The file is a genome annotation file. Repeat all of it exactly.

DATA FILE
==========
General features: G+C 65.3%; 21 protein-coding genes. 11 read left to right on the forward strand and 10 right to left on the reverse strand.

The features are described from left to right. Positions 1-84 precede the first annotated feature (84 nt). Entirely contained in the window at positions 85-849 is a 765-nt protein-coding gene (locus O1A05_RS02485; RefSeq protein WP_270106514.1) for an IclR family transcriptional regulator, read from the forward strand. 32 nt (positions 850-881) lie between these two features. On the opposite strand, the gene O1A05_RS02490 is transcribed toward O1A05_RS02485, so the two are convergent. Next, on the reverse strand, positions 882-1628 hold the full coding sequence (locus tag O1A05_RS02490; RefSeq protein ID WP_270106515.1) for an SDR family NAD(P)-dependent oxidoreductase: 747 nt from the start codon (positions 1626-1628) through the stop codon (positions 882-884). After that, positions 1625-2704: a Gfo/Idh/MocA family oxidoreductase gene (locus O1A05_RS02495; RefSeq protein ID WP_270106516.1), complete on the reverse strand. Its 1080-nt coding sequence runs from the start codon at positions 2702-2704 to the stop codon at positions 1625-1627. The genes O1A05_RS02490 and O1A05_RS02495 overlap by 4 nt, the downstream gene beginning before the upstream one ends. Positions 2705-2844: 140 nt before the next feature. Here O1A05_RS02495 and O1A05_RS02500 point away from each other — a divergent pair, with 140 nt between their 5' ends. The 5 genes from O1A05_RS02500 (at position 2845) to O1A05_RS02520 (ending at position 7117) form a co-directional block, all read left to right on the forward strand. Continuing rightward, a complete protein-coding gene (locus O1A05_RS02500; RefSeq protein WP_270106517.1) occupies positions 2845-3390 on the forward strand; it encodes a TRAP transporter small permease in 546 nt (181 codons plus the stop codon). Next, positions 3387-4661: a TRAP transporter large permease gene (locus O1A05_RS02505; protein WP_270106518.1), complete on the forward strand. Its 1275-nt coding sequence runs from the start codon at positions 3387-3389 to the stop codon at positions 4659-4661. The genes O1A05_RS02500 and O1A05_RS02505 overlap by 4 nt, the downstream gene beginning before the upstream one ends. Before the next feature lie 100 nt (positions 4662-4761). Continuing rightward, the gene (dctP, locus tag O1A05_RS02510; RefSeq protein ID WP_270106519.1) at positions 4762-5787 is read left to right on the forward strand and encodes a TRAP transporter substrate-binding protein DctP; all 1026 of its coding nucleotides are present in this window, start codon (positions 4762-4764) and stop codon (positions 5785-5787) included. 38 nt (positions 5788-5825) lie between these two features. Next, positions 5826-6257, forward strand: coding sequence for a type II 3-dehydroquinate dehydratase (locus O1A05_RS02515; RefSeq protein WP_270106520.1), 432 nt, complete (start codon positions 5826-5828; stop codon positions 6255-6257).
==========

General features: G+C 65.3%; 21 protein-coding genes. 11 read left to right on the forward strand and 10 right to left on the reverse strand.

The features are described from left to right. Positions 1-84 precede the first annotated feature (84 nt). Entirely contained in the window at positions 85-849 is a 765-nt protein-coding gene (locus O1A05_RS02485; RefSeq protein WP_270106514.1) for an IclR family transcriptional regulator, read from the forward strand. 32 nt (positions 850-881) lie between these two features. On the opposite strand, the gene O1A05_RS02490 is transcribed toward O1A05_RS02485, so the two are convergent. Next, on the reverse strand, positions 882-1628 hold the full coding sequence (locus tag O1A05_RS02490; RefSeq protein ID WP_270106515.1) for an SDR family NAD(P)-dependent oxidoreductase: 747 nt from the start codon (positions 1626-1628) through the stop codon (positions 882-884). After that, positions 1625-2704: a Gfo/Idh/MocA family oxidoreductase gene (locus O1A05_RS02495; RefSeq protein ID WP_270106516.1), complete on the reverse strand. Its 1080-nt coding sequence runs from the start codon at positions 2702-2704 to the stop codon at positions 1625-1627. The genes O1A05_RS02490 and O1A05_RS02495 overlap by 4 nt, the downstream gene beginning before the upstream one ends. Positions 2705-2844: 140 nt before the next feature. Here O1A05_RS02495 and O1A05_RS02500 point away from each other — a divergent pair, with 140 nt between their 5' ends. The 5 genes from O1A05_RS02500 (at position 2845) to O1A05_RS02520 (ending at position 7117) form a co-directional block, all read left to right on the forward strand. Continuing rightward, a complete protein-coding gene (locus O1A05_RS02500; RefSeq protein WP_270106517.1) occupies positions 2845-3390 on the forward strand; it encodes a TRAP transporter small permease in 546 nt (181 codons plus the stop codon). Next, positions 3387-4661: a TRAP transporter large permease gene (locus O1A05_RS02505; protein WP_270106518.1), complete on the forward strand. Its 1275-nt coding sequence runs from the start codon at positions 3387-3389 to the stop codon at positions 4659-4661. The genes O1A05_RS02500 and O1A05_RS02505 overlap by 4 nt, the downstream gene beginning before the upstream one ends. Before the next feature lie 100 nt (positions 4662-4761). Continuing rightward, the gene (dctP, locus tag O1A05_RS02510; RefSeq protein ID WP_270106519.1) at positions 4762-5787 is read left to right on the forward strand and encodes a TRAP transporter substrate-binding protein DctP; all 1026 of its coding nucleotides are present in this window, start codon (positions 4762-4764) and stop codon (positions 5785-5787) included. 38 nt (positions 5788-5825) lie between these two features. Next, positions 5826-6257, forward strand: coding sequence for a type II 3-dehydroquinate dehydratase (locus O1A05_RS02515; RefSeq protein WP_270106520.1), 432 nt, complete (start codon positions 5826-5828; stop codon positions 6255-6257).